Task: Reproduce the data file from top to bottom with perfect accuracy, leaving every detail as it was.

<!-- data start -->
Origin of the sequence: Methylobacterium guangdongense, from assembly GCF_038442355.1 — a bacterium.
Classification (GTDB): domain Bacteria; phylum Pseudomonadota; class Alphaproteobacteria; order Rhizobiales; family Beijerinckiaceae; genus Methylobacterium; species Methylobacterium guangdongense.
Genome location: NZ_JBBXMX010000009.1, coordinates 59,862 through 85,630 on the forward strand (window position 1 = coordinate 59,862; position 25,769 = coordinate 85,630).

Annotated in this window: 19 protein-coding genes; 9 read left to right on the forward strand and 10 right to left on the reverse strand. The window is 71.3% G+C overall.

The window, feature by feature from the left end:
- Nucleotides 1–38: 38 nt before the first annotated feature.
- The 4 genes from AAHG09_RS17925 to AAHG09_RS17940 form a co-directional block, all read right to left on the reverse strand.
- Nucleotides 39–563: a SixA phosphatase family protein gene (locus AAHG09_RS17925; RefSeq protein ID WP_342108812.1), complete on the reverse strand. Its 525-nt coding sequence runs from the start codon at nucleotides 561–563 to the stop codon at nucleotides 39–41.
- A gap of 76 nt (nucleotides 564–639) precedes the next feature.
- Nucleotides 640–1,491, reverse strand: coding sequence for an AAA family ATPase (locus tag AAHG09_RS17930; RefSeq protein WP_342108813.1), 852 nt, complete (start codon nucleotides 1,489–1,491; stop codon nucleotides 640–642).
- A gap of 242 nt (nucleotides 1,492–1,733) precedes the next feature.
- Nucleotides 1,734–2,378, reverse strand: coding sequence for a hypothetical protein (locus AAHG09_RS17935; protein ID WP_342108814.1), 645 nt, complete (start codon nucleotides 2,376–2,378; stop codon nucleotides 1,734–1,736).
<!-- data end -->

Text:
Origin of the sequence: Methylobacterium guangdongense, from assembly GCF_038442355.1 — a bacterium.
Classification (GTDB): domain Bacteria; phylum Pseudomonadota; class Alphaproteobacteria; order Rhizobiales; family Beijerinckiaceae; genus Methylobacterium; species Methylobacterium guangdongense.
Genome location: NZ_JBBXMX010000009.1, coordinates 59,862 through 85,630 on the forward strand (window position 1 = coordinate 59,862; position 25,769 = coordinate 85,630).

Annotated in this window: 19 protein-coding genes; 9 read left to right on the forward strand and 10 right to left on the reverse strand. The window is 71.3% G+C overall.

The window, feature by feature from the left end:
- Nucleotides 1–38: 38 nt before the first annotated feature.
- The 4 genes from AAHG09_RS17925 to AAHG09_RS17940 form a co-directional block, all read right to left on the reverse strand.
- Nucleotides 39–563: a SixA phosphatase family protein gene (locus AAHG09_RS17925; RefSeq protein ID WP_342108812.1), complete on the reverse strand. Its 525-nt coding sequence runs from the start codon at nucleotides 561–563 to the stop codon at nucleotides 39–41.
- A gap of 76 nt (nucleotides 564–639) precedes the next feature.
- Nucleotides 640–1,491, reverse strand: coding sequence for an AAA family ATPase (locus tag AAHG09_RS17930; RefSeq protein WP_342108813.1), 852 nt, complete (start codon nucleotides 1,489–1,491; stop codon nucleotides 640–642).
- A gap of 242 nt (nucleotides 1,492–1,733) precedes the next feature.
- Nucleotides 1,734–2,378, reverse strand: coding sequence for a hypothetical protein (locus AAHG09_RS17935; protein ID WP_342108814.1), 645 nt, complete (start codon nucleotides 2,376–2,378; stop codon nucleotides 1,734–1,736).